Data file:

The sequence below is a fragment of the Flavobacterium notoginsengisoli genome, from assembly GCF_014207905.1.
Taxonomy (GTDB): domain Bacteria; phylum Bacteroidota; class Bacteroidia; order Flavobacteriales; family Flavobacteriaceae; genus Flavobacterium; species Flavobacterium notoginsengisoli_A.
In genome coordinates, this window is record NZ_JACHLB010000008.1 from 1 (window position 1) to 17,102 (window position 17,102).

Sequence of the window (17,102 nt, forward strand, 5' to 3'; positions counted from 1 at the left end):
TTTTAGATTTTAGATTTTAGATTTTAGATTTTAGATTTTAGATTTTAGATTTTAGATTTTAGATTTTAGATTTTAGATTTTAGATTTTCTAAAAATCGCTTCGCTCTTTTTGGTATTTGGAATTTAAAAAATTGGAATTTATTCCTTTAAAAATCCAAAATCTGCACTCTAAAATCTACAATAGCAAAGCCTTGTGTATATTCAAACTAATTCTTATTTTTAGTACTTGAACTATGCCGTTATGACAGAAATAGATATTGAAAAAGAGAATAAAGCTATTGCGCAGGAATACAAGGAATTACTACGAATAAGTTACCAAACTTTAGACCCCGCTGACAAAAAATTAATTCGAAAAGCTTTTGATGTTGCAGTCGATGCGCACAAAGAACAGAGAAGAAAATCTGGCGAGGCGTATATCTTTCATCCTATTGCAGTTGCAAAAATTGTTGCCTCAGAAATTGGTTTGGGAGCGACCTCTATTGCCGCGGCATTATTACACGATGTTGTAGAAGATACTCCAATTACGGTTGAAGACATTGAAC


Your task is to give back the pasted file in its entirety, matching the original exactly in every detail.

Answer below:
The sequence below is a fragment of the Flavobacterium notoginsengisoli genome, from assembly GCF_014207905.1.
Taxonomy (GTDB): domain Bacteria; phylum Bacteroidota; class Bacteroidia; order Flavobacteriales; family Flavobacteriaceae; genus Flavobacterium; species Flavobacterium notoginsengisoli_A.
In genome coordinates, this window is record NZ_JACHLB010000008.1 from 1 (window position 1) to 17,102 (window position 17,102).

Sequence of the window (17,102 nt, forward strand, 5' to 3'; positions counted from 1 at the left end):
TTTTAGATTTTAGATTTTAGATTTTAGATTTTAGATTTTAGATTTTAGATTTTAGATTTTAGATTTTAGATTTTAGATTTTAGATTTTCTAAAAATCGCTTCGCTCTTTTTGGTATTTGGAATTTAAAAAATTGGAATTTATTCCTTTAAAAATCCAAAATCTGCACTCTAAAATCTACAATAGCAAAGCCTTGTGTATATTCAAACTAATTCTTATTTTTAGTACTTGAACTATGCCGTTATGACAGAAATAGATATTGAAAAAGAGAATAAAGCTATTGCGCAGGAATACAAGGAATTACTACGAATAAGTTACCAAACTTTAGACCCCGCTGACAAAAAATTAATTCGAAAAGCTTTTGATGTTGCAGTCGATGCGCACAAAGAACAGAGAAGAAAATCTGGCGAGGCGTATATCTTTCATCCTATTGCAGTTGCAAAAATTGTTGCCTCAGAAATTGGTTTGGGAGCGACCTCTATTGCCGCGGCATTATTACACGATGTTGTAGAAGATACTCCAATTACGGTTGAAGACATTGAAC